Parasite in Horses: A Primer

Even at low concentrations, internal parasites have a less than ideal impact on your horse’s health and well-being. Parasites steal nutrients from their host and can leave him undernourished and anemic. They can produce open sores and intense itching

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When you look out across your pasture to watch your horse grazing, you might only see the obvious–a 1,000-pound friend and teammate. But if you were to look beyond the surface, you’d discover that he is really an ecosystem unto himself.

Your horse’s body (and that of every other horse) is host to thousands, perhaps millions, of microscopic creatures that use a share of his oxygen and nutrients, and enjoy the body heat he generates and the shelter of his internal recesses. At best, these hitchhikers live symbiotically, providing benefits of their own in exchange for what they take from him. The microbial populations that live in his cecum and help him digest plant fibers are a good example.

At worst, they are parasites–freeloading organisms that need their hosts to provide a living environment and nutrients while contributing nothing to the relationship, and usually leaving their "dwellings" in worse shape than how they found them.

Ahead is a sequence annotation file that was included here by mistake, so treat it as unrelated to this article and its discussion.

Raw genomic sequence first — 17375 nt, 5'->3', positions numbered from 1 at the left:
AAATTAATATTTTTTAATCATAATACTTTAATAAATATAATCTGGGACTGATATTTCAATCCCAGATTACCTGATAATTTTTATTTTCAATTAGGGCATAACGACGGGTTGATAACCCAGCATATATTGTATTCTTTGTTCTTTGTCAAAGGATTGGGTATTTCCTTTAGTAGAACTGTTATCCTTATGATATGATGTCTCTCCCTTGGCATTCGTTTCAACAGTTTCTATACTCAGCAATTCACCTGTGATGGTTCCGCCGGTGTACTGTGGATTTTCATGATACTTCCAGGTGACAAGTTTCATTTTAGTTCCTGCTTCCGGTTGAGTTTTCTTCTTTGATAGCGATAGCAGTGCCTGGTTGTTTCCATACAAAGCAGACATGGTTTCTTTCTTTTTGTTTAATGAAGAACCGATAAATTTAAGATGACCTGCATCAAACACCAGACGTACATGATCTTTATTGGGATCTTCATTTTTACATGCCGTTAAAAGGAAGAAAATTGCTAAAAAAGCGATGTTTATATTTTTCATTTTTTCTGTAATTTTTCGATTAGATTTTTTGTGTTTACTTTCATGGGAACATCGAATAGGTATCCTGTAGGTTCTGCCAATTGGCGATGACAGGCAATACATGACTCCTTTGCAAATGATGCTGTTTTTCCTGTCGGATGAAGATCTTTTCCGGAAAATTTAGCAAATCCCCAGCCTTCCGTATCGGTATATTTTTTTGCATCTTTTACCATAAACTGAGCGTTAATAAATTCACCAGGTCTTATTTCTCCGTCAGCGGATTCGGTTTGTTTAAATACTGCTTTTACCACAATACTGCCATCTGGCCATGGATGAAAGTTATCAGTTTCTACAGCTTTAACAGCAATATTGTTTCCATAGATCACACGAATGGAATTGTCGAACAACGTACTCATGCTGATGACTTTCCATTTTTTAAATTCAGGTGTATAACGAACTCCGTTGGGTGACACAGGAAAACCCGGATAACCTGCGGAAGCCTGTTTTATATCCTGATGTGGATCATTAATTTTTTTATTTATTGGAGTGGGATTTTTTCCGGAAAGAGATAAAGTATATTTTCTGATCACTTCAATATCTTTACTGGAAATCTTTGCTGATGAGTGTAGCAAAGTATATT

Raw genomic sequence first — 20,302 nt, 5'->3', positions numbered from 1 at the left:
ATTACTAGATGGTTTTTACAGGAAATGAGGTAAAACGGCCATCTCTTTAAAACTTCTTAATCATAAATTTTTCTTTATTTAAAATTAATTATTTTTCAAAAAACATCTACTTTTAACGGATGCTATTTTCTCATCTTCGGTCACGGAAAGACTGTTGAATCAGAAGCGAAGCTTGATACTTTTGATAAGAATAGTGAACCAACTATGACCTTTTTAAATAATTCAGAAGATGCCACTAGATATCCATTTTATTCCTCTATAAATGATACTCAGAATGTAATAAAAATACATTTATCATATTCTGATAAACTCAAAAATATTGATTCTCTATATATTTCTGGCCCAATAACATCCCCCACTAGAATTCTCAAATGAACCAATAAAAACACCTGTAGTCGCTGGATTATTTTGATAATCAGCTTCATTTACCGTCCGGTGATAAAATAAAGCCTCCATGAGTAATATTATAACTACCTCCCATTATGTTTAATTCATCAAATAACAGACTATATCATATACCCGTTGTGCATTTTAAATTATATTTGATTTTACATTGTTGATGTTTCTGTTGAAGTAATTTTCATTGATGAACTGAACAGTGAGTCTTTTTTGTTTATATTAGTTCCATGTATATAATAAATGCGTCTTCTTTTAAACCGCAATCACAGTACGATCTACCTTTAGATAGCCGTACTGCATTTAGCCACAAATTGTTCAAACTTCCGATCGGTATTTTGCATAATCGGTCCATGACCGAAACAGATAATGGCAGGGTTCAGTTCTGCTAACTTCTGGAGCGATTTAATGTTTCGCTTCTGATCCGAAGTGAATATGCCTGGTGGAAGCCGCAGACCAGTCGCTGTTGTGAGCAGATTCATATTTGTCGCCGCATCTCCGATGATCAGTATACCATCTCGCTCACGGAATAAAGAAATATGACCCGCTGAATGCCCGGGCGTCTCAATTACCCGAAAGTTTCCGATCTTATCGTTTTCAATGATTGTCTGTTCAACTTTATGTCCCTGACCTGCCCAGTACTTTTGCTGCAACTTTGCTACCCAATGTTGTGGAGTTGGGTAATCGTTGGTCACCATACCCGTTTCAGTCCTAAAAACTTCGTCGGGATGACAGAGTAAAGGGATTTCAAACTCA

To some extent, harboring parasites is a natural and normal condition for equines. In the wild, however, parasites rarely build up to the point of seriously damaging their hosts’ health. (After all, it’s not to a parasite’s advantage to kill its host, as that would guarantee the death of the parasite as well!) Not only does a feral horse’s wandering, grazing lifestyle limit the amount of parasites he picks up from his environment, but if he’s repeatedly exposed to low levels of a parasitic invader, he usually develops some natural immunity

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Written by:

Karen Briggs is the author of six books, including the recently updated Understanding Equine Nutrition as well as Understanding The Pony, both published by Eclipse Press. She’s written a few thousand articles on subjects ranging from guttural pouch infections to how to compost your manure. She is also a Canadian certified riding coach, an equine nutritionist, and works in media relations for the harness racing industry. She lives with her band of off-the-track Thoroughbreds on a farm near Guelph, Ontario, and dabbles in eventing.

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